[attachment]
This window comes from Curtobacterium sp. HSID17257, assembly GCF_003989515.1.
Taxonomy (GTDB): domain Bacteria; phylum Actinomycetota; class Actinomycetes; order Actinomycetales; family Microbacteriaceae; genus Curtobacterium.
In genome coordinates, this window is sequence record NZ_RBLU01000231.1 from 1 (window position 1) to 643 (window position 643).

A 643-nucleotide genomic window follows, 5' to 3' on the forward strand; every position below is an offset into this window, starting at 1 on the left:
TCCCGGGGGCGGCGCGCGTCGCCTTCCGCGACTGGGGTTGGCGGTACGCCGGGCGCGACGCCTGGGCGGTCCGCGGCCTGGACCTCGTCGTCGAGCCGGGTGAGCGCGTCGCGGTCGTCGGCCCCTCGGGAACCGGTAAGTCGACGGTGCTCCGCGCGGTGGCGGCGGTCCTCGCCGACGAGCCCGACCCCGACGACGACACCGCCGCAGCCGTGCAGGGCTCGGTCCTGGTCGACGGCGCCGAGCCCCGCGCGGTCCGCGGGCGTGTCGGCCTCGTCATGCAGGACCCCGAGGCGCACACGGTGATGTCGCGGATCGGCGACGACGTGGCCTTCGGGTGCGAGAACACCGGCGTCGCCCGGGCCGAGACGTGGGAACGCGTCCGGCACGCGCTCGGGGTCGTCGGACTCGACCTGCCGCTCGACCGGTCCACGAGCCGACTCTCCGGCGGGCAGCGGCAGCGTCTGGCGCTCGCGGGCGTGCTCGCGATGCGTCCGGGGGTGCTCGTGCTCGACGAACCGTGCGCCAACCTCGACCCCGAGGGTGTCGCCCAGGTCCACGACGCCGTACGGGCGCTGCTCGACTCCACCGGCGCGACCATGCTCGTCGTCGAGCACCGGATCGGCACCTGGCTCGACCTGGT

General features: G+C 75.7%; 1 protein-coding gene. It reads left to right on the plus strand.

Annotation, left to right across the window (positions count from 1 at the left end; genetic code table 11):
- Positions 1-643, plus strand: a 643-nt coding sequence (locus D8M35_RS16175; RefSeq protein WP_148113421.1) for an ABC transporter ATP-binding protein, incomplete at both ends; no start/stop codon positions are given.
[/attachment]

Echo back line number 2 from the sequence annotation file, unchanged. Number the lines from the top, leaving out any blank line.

Taxonomy (GTDB): domain Bacteria; phylum Actinomycetota; class Actinomycetes; order Actinomycetales; family Microbacteriaceae; genus Curtobacterium.